Thus far, "Plan B" does not openly discuss what it will mean for plutonium safety and security to enact regular "variances." Moreover, it is not clear that DOE NNSA has the legal authority to do so in the absence of any analysis done pursuant to the National Environmental Policy Act (NEPA).
Federal agencies are required to integrate the NEPA process into their activities at the earliest possible time. Early applications of NEPA helps achieve the laws objectives. 40 C.F.R. 1501.1; 1501.2. Agencies must prepare NEPA documents before any irreversible or irretrievable commitment of resources. Conner v. Burford, 848 F.2d 1441 (9th Cir. 1988).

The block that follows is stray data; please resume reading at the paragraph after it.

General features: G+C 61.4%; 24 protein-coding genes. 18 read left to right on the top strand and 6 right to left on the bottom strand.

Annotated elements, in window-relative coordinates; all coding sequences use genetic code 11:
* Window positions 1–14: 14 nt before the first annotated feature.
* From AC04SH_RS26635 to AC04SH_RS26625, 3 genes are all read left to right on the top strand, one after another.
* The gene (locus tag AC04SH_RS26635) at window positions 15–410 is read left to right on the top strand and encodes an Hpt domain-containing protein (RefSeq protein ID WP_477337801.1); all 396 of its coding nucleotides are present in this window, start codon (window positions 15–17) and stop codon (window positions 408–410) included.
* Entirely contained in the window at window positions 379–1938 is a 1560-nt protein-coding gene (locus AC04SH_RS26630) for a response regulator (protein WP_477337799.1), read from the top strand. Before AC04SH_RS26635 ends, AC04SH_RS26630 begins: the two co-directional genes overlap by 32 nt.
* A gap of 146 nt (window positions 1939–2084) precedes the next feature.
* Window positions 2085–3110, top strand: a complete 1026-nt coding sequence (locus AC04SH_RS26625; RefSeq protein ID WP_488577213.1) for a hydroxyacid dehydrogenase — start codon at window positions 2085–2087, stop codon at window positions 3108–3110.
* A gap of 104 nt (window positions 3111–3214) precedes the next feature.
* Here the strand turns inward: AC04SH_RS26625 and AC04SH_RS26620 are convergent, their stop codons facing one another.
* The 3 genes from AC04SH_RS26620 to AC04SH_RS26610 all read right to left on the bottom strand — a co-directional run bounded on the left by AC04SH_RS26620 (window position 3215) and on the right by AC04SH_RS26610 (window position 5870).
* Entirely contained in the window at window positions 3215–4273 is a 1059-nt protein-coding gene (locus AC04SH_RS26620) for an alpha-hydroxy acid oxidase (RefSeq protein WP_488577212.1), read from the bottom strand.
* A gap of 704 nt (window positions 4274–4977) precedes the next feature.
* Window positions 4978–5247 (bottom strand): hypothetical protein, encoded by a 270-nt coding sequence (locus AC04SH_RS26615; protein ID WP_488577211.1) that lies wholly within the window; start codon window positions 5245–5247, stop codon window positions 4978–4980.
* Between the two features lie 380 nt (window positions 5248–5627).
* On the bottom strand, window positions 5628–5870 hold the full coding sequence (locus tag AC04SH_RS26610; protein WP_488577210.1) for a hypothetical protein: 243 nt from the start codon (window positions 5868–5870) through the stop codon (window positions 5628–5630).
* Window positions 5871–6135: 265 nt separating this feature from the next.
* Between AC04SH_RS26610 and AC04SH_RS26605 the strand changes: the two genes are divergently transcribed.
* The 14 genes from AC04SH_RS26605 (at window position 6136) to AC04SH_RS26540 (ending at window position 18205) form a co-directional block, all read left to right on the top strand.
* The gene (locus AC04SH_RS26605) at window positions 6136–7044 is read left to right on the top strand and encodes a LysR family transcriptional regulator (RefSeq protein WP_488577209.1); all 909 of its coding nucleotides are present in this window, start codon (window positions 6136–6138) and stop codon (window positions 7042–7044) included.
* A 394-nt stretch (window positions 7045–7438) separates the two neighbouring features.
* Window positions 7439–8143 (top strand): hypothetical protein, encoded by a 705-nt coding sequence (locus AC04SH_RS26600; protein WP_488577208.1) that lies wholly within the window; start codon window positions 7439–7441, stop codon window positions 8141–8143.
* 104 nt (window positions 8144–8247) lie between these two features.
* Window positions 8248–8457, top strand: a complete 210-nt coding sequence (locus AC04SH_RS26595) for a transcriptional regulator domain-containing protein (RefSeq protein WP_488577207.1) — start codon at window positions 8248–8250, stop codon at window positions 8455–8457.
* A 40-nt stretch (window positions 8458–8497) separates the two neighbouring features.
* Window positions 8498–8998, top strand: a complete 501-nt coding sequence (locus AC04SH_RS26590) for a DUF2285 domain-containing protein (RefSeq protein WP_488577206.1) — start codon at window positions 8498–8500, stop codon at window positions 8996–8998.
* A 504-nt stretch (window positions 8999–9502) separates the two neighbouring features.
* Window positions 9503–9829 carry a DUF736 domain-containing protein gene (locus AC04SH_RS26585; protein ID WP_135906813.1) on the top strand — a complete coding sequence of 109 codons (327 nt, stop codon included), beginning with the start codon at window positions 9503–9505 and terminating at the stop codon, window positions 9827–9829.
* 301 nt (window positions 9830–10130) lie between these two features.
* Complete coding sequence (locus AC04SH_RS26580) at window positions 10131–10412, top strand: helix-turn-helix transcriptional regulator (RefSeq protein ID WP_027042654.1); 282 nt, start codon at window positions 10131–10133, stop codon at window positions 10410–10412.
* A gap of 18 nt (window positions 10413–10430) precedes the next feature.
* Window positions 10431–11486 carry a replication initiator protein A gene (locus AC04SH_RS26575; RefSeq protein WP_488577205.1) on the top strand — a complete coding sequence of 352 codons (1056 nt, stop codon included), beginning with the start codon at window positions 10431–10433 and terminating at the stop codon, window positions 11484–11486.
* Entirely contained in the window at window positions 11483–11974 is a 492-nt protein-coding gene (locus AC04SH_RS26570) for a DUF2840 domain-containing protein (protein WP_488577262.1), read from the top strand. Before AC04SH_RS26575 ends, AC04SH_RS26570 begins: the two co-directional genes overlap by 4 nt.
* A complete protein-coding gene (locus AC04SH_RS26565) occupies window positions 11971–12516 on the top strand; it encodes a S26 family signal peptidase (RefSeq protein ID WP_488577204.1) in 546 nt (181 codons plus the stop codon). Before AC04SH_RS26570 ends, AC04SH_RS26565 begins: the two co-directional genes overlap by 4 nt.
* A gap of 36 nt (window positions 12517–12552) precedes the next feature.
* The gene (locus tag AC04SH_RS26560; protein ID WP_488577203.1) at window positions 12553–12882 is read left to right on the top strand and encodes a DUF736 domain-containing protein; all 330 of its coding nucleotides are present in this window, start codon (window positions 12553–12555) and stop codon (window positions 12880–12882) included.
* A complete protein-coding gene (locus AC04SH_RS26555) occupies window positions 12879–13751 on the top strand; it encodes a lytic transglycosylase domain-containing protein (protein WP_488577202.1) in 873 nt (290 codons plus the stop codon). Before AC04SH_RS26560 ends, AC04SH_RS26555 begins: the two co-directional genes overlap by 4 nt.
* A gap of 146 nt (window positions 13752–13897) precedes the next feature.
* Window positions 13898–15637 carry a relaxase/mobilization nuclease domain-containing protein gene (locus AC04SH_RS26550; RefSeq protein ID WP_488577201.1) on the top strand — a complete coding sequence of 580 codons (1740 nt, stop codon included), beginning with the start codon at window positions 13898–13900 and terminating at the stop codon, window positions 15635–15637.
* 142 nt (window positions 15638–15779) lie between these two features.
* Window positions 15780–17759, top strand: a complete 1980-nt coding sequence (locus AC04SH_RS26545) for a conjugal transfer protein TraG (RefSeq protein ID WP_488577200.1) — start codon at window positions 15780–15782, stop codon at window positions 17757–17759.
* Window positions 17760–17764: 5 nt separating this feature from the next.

A preliminary screening to determine if NEPA applies to a proposed federal action should take place when a federal agency begins planning a proposed action. 40 C.F.R. 1502.5. NEPA applies when a federal agency is actively proposing one or more alternative means of accomplishing a goal, and may even exist when a federal agency has not formally declared that one exists.
At LLNL, the Record of Decision for the site's most recent Site-Wide Environmental Impact Statement (SWEIS) was November 29, 2005. None of the alternatives in that document examined the environmental impacts and dangers of handling Category I/II special nuclear material in the absence of a regular, ongoing commensurate level of security.
The presently proposed situation wherein LLNL is not authorized to handle plutonium bomb cores, but does so regularly on the basis of multiple variances, was not considered. Nor was that scenario analyzed in any subsequent NEPA document at LLNL, including in the site's 2011 "supplement analysis" to the 2005 SWEIS.